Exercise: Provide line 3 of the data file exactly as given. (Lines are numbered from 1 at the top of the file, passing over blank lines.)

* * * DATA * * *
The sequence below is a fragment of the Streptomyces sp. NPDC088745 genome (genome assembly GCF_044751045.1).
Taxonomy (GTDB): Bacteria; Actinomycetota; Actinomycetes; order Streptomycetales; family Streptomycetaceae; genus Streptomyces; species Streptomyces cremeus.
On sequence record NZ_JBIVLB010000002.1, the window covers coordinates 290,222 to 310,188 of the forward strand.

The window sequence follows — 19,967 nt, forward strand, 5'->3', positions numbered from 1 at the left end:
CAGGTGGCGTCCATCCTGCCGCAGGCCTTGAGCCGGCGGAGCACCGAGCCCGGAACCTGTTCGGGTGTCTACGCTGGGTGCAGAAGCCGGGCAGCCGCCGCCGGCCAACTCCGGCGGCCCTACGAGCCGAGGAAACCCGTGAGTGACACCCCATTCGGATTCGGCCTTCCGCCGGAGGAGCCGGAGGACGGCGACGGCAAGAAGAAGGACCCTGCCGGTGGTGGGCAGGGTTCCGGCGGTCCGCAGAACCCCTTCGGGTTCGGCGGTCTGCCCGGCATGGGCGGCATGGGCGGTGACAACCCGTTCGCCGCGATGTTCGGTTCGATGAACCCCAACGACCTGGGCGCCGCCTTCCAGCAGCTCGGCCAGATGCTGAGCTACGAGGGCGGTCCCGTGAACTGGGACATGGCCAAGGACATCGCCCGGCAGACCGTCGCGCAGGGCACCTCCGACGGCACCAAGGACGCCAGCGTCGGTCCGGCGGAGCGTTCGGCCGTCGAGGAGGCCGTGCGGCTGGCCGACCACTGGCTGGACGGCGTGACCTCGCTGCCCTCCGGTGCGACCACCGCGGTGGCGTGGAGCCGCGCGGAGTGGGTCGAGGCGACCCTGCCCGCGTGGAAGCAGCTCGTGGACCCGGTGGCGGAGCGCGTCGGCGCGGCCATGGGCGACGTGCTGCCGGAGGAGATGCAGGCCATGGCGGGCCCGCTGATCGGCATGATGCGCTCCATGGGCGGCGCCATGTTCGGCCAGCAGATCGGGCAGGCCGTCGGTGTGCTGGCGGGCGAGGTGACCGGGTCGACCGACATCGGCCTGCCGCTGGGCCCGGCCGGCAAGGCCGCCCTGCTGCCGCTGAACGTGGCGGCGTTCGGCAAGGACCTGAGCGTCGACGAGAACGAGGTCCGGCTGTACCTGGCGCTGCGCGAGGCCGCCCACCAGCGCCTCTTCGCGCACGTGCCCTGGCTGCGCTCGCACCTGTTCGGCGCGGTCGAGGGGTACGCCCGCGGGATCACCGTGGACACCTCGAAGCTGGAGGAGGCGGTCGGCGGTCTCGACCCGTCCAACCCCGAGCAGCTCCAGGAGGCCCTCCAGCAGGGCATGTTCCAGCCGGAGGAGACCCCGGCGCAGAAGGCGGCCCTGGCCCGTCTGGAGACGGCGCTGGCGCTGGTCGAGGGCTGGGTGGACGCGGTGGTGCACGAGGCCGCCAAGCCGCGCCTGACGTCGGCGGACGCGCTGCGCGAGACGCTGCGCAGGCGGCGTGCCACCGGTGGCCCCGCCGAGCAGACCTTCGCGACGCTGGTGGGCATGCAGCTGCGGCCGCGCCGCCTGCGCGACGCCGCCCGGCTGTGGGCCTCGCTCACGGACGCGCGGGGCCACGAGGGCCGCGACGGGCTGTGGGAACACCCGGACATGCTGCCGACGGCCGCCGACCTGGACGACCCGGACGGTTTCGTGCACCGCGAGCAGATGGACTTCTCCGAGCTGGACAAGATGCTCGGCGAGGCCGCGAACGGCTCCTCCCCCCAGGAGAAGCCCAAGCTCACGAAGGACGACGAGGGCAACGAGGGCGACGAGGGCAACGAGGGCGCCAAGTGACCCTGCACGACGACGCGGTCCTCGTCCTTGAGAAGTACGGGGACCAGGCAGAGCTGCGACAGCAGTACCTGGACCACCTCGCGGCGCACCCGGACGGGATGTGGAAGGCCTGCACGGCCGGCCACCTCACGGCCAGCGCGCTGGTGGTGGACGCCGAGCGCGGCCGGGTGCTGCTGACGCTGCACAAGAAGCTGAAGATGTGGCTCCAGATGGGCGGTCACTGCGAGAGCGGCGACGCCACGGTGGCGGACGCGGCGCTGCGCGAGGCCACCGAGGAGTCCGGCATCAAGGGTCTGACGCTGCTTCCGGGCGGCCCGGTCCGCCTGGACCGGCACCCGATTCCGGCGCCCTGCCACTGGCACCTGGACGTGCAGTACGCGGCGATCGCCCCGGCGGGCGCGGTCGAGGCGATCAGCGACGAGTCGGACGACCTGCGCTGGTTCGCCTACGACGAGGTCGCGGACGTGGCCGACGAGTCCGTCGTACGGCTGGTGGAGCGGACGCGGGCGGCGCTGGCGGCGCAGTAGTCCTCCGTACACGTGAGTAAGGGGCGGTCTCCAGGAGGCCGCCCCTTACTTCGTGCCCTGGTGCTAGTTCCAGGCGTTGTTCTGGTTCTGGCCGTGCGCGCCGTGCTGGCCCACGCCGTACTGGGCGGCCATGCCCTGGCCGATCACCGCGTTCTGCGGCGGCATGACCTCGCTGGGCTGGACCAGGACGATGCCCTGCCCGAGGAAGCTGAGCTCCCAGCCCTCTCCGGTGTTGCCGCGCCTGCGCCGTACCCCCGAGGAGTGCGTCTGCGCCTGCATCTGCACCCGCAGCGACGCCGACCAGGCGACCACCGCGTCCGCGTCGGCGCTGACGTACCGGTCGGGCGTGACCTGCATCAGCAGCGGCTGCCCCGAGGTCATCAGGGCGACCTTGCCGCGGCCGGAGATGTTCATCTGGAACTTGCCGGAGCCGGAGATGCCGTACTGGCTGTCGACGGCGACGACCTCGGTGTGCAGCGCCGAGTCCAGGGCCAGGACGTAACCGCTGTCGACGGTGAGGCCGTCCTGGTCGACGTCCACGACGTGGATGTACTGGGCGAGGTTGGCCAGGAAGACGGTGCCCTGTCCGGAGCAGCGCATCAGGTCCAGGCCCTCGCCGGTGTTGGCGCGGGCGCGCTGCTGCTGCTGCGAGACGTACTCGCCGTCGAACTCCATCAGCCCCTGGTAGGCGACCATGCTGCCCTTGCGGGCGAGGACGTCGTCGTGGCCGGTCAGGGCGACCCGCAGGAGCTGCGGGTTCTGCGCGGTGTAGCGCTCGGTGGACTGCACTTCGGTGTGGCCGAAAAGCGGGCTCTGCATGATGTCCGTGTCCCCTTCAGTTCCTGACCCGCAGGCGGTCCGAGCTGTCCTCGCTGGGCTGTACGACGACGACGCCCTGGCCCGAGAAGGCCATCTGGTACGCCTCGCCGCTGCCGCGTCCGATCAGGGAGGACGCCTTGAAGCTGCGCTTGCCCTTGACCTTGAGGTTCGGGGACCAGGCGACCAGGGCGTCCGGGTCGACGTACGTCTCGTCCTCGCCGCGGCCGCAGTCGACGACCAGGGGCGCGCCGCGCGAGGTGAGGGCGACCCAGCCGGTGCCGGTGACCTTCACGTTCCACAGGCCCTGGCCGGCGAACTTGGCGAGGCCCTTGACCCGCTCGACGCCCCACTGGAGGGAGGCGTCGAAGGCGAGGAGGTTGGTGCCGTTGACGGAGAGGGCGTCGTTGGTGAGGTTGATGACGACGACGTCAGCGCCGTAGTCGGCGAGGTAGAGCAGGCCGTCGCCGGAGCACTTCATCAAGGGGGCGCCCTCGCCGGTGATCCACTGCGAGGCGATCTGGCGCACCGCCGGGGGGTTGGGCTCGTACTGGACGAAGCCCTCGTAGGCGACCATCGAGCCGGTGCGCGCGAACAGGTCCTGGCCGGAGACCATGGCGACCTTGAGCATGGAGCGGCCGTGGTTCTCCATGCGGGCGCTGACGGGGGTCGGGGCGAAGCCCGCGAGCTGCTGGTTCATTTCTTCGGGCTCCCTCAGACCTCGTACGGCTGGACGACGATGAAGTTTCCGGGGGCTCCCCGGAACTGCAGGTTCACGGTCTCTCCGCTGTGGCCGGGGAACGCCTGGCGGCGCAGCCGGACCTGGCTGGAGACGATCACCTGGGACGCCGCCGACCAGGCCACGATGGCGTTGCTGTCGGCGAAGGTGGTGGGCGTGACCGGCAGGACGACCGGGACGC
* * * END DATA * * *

On sequence record NZ_JBIVLB010000002.1, the window covers coordinates 290,222 to 310,188 of the forward strand.